如果美国经济的走势与前几次更严重经济危机的走势相同,那么, GDP总的 损失可能会比估计的数额还要大2~3倍。日本的资产泡沫破灭以后,在长达10年 时间里,该国经济的实际年增长率还不到0.5%,最终的GDP比危机爆发前的趋势 线水平下降了大约18%。在那些受90年代爆发的亚洲金融危机冲击最猛烈的国 家——印度尼西亚、马来西亚、菲律宾、韩国和泰国,1998年的GDP平均缩减了 8%(按本国货币计算)。由于它们的货币按美元计算平均贬值了一半,因此,造 成了灾难性的损害——大量企业破产,并引起了广泛的社会动乱。而在1929~ 1933年的“大萧条”时期,美国实际GDP的损失高达28%。 截至2008年12月5日,美国的失业率达到6.7%6 。这一数字略高于2001~ 2002年经济衰退期间的失业率水平,但仍然低于上世纪70年代石油危机期间的失 业率(8.5%)和存贷(S&L)危机时的失业率(接近10%),与“大萧条”时期 的失业率相比则更要低得多,据保守的估计,当时的失业率高达25%左右。 一个经济体需要多长时间才能从经济低迷中重新崛起?这主要取决于政府采 取何种配套的政策措施,来清除积弊和刺激经济,尤其是修复银行系统有效提供 信贷的能力,以及重新恢复企业和消费者的信心。平均来看,在爆发金融危机以 后,各国需要两年时间才能走出经济低迷期7 ,大约需要四年时间才能恢复到趋势 增长水平8 。历史上只有两次,经济低迷期延续了更长的时间:一个是日本的 “10年低迷期”,原因是政府采取的政策其效果适得其反;还有就是美国的“大 萧条”时期,当时政府协调应对危机的能力很弱,不可与今天同日而语。 随着危机的逐步发展,股票市场成为最清晰可见、最引人注目的“风向 标”。到2008年10月底,标准普尔500指数已经从一年前的峰顶一路下跌了46% (2007年10月9日~2008年10月27日)。到2008年11月末,美国股票市场已经损 失了自从2001~2002年互联网泡沫破灭以来的几乎所有盈利。尽管没有人知道美 国股票市场是否已经见底,但按照历史的标准来衡量,迄今为止的跌幅还算不上 非同寻常。在日本的银行业危机期间,日经225指数从峰顶到谷底(1989年12月 29日~1990年10月1日)下跌了48%,尽管日本股票市场随后仍然“跌跌不 休”;到2008年10月底,日本股票市场剩余的市值还不到它在1999年达到的峰值 的20%。在亚洲金融危机期间,印度尼西亚、韩国和泰国的股票市场分别下跌了 65%、72%和85%(按本国货币计算)。当网络技术泡沫破灭以后,从2000年3 月24日~2002年10月9日,美国股市的标准普尔500指数下跌了49%。 不过,当前的危机有一个重要的不同之处。在以前的危机中,用市盈率 (P/E)来衡量的市场估值在股市崩溃之前都会达到过高水平9 。而在这一次危机 中,企业盈利也出现了泡沫——它们在GDP中所占的比例比长期趋势线高出大约 50%。在信贷危机爆发之前,美国企业的盈利大大高于其趋势增长水平(见图)
10

。市盈率(P/E)中的分子和分母都大幅增长。

返回顶端

按照历史的标准,房地产市场的泡沫更加令人担忧,因为它对家庭财产的中 期影响很大。根据联邦住房监督办公室发布的住房价格指数,从上世纪70年代中 期到上世纪末期,美国的房产价值以平均每年大约5.4%的名义增长率上涨。在此 期间,有两个主要的发展时期,即70年代后期和80年代后期。在这两个时期,全 国的平均住房价格攀升,最高时比趋势线水平高出5%~6%。然而,从2000~ 2007年,房价大幅飙升到比以前的趋势线水平高出了40%。 在当前的危机中,房地产对美国经济的影响比以往任何时候都大。在存贷 (S&L)危机的酝酿时期,美国住宅地产总量的市值大约相当于GDP的104%, 而且这类房地产的1/3都是通过抵押贷款的方式购买的。到2001年,美国住宅地产 的总市值大约相当于GDP的121%11 ,并且其中40%以上都是通过抵押贷款购买 的。2007年底,据哈佛大学住房联合研究中心估计,美国住宅地产的总市值为19 万亿美元,大约相当于美国GDP的140%,并且其中有一半以上都是通过抵押贷

款购买的。如果再将商业地产抵押贷款也包括在内,总的抵押贷款债务达到 了14.4万亿美元,相当于美国GDP的100%以上。 用Case–Shiller美国住房价格指数来衡量,美国住房价格已经从峰值下跌了 20%以上,今后的趋势表明,住房价格还将从现在的水平进一步下跌10%以上。 如果变现的话,住房和抵押贷款市场的损失可能会大大超过截至2008年12月初股 票市场的损失。

未来前景如何?
尽管上个世纪发生的金融危机都有一些共同的特点——通常是在金融体系的 某些领域杠杆水平过高,然后导致信心崩溃,但是,随之而来的经济衰退却有相 当大的差异。决定这些经济衰退的时间长短和严重程度的是政府采取的应对方 式,尤其是政府能否设法恢复消费者、企业、投资者和贷款方的信心。 在一次金融危机发生时,只有当它阻碍向企业提供资金的时间足够长,以致 造成大范围的企业破产时,金融危机才会演变成一场灾难性的经济衰退。这种对 融资渠道的阻断正是使亚洲金融危机具有如此大破坏性的原因。1996年,该地区 的资金净流入量为930亿美元,而1997年就逆转为资金净流出120亿美元。当地的 银行系统无法提供足够的资金来填补这种短缺,外国银行也未准备扩大信贷规 模,而国际货币基金组织(IMF)的救助行动又过于迟缓。结果,许多企业难以筹 措到运营资金(更不用说投资了),而且无法获得这些国家急需的出口融资,因 为出口在这些国家的GDP中占有很高比例。一旦信贷流动得以恢复,受到金融危 机影响的经济体就会迅速复苏。 “大萧条”时期也经历了类似的变化过程。当时,银行挤兑加上联邦政府控 制不力,损害了美国的金融系统。在1929~1933年期间,由于价格不断下跌、全 国的还本付息率翻了一番,以及超过一半的美国农场主拖欠债务,导致1929年以 前在美国运营的银行几乎有一半破产倒闭12 。在危机爆发后的几年时间里,许多 具有最好信用的企业也无法获得长期借贷资金。此外,在30年代,资金的跨国流 动性处在最低水平。根据美国经济分析局的数据,由于企业极度缺乏资金,从 1929~1933年,企业投资减少了75%以上。 在不太极端的条件下,只要政府采取正确的干预措施,各个经济体都能平安 渡过甚至相当严重的信贷危机。例如,联邦存款保险公司(FDIC)的数据表明, 从1981~1983年,共有258家美国银行破产或请求救助。尽管如此,美国非住宅 投资的下降幅度还不到全部投资的1%。在整个80年代,共有近750家银行破产, 1,500多家银行要求救助(与此相比,70年代只有35家银行请求救助)。但在80 年代,企业投资平均每年增长了4.5%。 而今天,非金融经济步入经济衰退时,准备之充分,令人惊讶:与互联网经 济泡沫破灭、存贷(S&L)危机,乃至上世纪70年代的石油危机时相比,如今美 国的工业企业具有更低的杠杆水平和更高的利息偿付率。实体经济的未来运营状 况在很大程度上将取决于当前这场政策辩论在今后几个季度的走向。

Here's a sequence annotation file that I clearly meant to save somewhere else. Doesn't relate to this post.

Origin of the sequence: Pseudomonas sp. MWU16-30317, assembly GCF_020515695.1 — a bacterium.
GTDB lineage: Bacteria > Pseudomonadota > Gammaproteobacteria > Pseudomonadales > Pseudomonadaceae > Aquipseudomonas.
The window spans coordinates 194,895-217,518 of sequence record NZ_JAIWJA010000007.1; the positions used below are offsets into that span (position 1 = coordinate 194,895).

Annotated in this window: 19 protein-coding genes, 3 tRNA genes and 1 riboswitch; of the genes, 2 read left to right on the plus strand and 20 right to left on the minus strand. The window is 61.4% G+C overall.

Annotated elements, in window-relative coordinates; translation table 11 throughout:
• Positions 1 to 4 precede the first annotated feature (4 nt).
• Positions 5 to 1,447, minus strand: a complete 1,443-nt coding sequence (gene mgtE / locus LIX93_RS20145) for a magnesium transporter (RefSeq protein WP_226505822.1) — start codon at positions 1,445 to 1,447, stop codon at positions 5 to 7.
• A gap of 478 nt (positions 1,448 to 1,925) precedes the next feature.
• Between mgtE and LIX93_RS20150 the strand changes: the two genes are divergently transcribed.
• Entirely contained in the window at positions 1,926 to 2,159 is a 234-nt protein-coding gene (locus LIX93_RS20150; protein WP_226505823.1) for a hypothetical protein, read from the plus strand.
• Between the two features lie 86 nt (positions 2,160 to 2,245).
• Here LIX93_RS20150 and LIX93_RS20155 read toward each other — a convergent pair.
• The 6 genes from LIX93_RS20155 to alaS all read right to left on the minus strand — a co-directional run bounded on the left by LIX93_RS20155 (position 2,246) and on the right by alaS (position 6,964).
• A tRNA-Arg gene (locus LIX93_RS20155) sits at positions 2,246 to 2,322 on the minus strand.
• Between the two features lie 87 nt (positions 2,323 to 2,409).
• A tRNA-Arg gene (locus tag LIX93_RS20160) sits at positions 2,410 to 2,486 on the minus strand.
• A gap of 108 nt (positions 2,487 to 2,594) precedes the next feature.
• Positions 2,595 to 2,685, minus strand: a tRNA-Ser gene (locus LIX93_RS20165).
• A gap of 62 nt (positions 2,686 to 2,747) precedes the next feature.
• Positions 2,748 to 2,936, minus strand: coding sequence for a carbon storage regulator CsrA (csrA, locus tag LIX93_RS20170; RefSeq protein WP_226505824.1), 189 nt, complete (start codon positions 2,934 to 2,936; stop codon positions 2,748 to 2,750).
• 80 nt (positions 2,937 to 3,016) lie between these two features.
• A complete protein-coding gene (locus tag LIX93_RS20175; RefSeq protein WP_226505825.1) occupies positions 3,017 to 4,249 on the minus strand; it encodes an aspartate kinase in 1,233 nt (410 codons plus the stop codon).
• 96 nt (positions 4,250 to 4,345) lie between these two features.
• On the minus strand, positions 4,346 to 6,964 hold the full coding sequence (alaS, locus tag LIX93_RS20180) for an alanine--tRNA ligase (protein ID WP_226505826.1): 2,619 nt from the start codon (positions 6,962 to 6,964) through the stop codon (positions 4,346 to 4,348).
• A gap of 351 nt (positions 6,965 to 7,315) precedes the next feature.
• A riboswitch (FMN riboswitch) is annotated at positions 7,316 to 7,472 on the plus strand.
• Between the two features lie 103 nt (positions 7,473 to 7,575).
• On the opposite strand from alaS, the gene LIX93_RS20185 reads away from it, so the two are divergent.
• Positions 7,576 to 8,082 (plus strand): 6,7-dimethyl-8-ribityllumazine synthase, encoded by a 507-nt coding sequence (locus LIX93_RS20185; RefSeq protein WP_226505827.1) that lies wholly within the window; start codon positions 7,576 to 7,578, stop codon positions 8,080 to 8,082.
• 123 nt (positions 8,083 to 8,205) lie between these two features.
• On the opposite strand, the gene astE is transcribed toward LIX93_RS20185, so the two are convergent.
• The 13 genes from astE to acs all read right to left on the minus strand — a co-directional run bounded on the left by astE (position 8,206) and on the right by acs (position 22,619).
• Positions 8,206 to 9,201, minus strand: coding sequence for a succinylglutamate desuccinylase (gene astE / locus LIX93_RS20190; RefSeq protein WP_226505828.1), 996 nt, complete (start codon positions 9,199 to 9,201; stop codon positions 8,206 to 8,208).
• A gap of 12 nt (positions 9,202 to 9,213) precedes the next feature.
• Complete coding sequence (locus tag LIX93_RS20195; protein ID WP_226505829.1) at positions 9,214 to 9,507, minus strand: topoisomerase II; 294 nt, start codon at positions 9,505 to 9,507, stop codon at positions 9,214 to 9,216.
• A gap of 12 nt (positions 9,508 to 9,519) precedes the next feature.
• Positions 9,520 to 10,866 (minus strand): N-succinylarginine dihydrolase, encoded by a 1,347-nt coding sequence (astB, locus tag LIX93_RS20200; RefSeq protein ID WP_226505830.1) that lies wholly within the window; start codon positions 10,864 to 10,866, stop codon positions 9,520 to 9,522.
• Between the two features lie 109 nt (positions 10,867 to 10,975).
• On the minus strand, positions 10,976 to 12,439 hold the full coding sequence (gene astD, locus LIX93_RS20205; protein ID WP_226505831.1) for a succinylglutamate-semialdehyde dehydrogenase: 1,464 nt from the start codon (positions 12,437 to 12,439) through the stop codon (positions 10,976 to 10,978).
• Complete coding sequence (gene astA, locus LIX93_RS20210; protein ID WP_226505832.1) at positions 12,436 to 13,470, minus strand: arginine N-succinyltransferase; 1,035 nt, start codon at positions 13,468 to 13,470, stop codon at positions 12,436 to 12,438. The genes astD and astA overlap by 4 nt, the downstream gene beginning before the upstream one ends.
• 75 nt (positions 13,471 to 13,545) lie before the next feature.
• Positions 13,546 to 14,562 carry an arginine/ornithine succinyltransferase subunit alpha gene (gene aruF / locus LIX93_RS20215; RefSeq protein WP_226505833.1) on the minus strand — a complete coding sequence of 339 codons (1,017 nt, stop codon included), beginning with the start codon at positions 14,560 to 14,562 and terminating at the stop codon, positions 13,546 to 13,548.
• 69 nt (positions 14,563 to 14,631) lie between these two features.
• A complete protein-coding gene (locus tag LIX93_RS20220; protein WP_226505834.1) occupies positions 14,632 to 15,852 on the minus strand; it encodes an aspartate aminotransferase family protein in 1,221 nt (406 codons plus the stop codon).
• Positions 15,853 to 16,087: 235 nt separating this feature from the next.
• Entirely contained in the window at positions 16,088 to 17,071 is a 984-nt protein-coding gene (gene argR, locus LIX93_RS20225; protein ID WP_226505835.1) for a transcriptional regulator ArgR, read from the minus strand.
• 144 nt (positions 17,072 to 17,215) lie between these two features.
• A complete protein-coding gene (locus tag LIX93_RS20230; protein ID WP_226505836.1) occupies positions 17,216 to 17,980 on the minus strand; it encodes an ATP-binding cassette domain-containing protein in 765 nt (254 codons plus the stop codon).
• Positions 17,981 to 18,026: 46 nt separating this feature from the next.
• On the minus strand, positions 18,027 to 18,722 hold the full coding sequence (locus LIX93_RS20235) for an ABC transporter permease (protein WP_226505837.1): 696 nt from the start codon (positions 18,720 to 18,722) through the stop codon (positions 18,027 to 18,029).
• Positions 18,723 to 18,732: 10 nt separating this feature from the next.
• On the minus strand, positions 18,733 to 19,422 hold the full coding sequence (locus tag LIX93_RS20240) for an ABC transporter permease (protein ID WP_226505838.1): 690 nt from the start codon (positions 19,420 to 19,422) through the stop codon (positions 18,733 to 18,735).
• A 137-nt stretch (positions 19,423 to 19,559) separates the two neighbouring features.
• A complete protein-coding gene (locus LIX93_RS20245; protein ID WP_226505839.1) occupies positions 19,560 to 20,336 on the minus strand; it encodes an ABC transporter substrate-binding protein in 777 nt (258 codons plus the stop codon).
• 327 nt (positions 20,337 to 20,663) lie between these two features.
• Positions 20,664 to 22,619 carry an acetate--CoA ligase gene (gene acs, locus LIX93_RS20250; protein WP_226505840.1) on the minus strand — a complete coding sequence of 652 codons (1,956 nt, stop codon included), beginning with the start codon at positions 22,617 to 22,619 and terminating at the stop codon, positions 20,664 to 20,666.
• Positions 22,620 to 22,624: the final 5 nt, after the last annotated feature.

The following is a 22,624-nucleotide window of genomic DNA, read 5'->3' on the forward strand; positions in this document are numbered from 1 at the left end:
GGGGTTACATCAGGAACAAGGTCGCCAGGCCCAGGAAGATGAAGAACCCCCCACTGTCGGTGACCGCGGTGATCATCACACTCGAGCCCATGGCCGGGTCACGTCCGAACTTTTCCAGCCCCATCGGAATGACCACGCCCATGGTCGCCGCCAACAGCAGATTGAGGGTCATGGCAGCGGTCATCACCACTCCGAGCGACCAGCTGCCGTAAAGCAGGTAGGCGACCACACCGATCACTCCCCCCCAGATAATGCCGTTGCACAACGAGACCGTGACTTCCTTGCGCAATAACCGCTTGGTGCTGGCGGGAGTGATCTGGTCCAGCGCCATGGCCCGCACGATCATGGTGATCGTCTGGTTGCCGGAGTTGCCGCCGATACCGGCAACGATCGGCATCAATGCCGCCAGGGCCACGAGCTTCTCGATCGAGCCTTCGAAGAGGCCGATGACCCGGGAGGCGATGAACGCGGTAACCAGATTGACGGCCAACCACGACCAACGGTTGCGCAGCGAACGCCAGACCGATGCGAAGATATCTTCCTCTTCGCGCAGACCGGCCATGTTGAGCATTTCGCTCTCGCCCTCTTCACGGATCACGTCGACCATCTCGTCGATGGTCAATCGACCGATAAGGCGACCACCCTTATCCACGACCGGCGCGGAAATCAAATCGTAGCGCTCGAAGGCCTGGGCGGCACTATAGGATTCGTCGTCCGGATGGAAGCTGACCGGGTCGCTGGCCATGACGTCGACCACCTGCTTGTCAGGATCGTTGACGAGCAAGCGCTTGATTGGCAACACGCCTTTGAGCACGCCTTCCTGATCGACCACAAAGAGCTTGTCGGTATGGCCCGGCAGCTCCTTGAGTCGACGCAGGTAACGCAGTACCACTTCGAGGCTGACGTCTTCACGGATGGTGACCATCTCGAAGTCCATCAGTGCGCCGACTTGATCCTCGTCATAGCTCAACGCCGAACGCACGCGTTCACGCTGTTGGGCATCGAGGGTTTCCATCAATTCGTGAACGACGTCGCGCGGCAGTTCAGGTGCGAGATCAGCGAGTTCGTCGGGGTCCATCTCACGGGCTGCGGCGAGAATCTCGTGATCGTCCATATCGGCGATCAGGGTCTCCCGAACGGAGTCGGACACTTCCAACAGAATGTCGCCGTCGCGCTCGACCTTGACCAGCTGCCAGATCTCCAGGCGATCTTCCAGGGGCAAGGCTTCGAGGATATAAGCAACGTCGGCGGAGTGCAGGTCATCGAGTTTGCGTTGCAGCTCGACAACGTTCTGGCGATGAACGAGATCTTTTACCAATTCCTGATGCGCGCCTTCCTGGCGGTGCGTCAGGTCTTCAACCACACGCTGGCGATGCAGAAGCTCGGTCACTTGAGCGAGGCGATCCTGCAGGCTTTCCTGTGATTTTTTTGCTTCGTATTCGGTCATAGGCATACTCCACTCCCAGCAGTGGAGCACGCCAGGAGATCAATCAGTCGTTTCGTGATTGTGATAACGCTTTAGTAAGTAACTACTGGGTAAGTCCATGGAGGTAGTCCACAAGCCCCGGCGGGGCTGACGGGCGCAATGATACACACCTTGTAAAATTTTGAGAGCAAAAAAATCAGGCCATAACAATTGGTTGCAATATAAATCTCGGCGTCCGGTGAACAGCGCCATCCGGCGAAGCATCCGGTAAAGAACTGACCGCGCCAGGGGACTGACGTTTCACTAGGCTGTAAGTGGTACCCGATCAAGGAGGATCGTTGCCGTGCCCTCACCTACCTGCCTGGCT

企业应该做些什么?

我们尚不清楚当前的危机将会如何发展演变;作为关键要素的消费者、企业 和投资者的信心也难以预测;政府将要采取的政策也还是未知数。但是,研究表 明,在过去的经济衰退中,与行动更积极、更主动的企业相比,那些采取单纯防 御战略的企业日子并不好过13 。当经济步入可能会非常困难的低迷时期时,为了 抓住自身的发展机遇,企业应该做好充分准备。

研究不同模式
尽管每次经济衰退的情况千差万别,但值得去了解不同的行业在过去的经济 低迷时期表现如何,以及哪些因素决定了复苏的速度。在今后几个月里,随着政 府政策的关注焦点从“救火”转移到刺激经济,这种研究将帮助企业了解经济衰 退与它们自身的关系,并评估不断演变的宏观经济环境在未来几年将如何影响自 己。

做好充分准备
大多数企业都已制定了应急计划,但这些计划很少像它们应该的那样积极进 取。为可能出现的最坏的局面——例如,主要客户申请破产,所需要的资金支出 很快被削减一半,或者在一个国家的销售运营无法获得本地货币作为营运资金— —早做准备是值得的。现在,一些似乎不太可能发生的事情很可能会变成现实, 而且比你预计的时间来得更快。

仔细审视机遇
企业高管在控制下滑风险时不应该对潜在的增长机会视而不见。尽管目前正 值动荡时期,但在大多数行业中,要确定企业是否正处于压力之下,或者可能会 出现合并和重组机会,这并非难事。你不能等到机会出现时才仓促地对局势做出 被动反应,你必须现在就投入时间,去了解这种力量可能会如何影响你所在的行 业,以及你希望自己的企业在其中扮演什么样角色。
作者简介:

David Cogman是麦肯锡上海分公司副董事;Richard Dobbs是麦肯锡首尔分公 司资深董事。 作者谨向对本文做出贡献的David Atkins,Kevin Buehler, Jared Chung, Jeff Gu, Bin Jiang, Susan Lund, Christopher Mazingo和Hamid Samandari致谢。
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注释:
1 2

资料来源:彭博社。所列举的数字是指总的信贷损失,与债务的权属无关。

Lowell Bryan and Diana Farrell所著“Leading through uncertainty”,《麦肯锡季 刊》,2008年12月。 资料来源:全国经济研究局。到1933年,在9,000多家宣布破产的银行中,储 蓄总额为70亿美元;1933年的名义GDP为580亿美元。
3

在1929年,银行业的监管环境与如今有很大的不同,特别是在储蓄保险(它是 在“大萧条”后才设立的)、联邦储备银行作为最后救助手段的贷款能力,以及美联 储对银行资产负债表的监测力度等方面,更是如此。
4

Lowell Bryan and Diana Farrell所著“Leading through uncertainty”,《麦肯锡季 刊》,2008年12月。
5 6 7

“就业情况概要”,美国劳工部,劳工统计局,2008年12月5日。

Carmen M. Reinhart和Kenneth S. Rogoff撰写的“2007年的美国次贷危机非常 与众不同吗?国际历史比较”,美国经济研究局(NBER)工作报告编号13761, 2008年1月。 “金融压力与经济低迷”,《世界经济展望,2008年10月:金融压力、低迷与 复苏》(World Economic Outlook, October 2008: Financial Stress, Downturns, and Recoveries),国际货币基金组织。
8

Marc Goedhart, Bin Jiang和Timothy Koller撰写的“2000年与2007年市场基本面比 较”,《麦肯锡季刊》,2007年9月。
9 10

Richard Dobbs, Bin Jiang和Timothy Koller撰写的“Preparing for a slump in

earnings”,《麦肯锡季刊》,2008年3月。

《美国基金账户的流动》(Flow of Funds Accounts of the United States), 联邦储备统计公告,2001年12月7日。
11

参见Ben S. Bernanke撰写的“Nonmonetary effects of the financial crisis in the propagation of the Great Depression”,《美国经济评论》(American Economic Review),1983年,第73卷,第3期,第257~276页。
12 13

Richard F. Dobbs, Tomas Karakolev和Francis Malige撰写的“学会利用经济衰退

期”,《麦肯锡季刊》,2002年6月。

This article has been updated to reflect factual corrections provided by the authors. 本文译自: “Financial crises, past and present” 任何个人或机构未经麦肯锡公司书面授权,不得复制、转载、转贴、或以任何其他方式使用本网站 之内容,亦不得就本网站做镜像网站。已获书面授权的个人或机构应在使用条款范围内使用,不得 以任何方式修改网站内容。麦肯锡公司和其关联公司对任何因使用或浏览网站内容而产生的损失或 损害(包括直接、间接、偶然、从属或惩罚性的损害、或有关损失收入或损失利润的损害赔偿)概 不承担任何责任。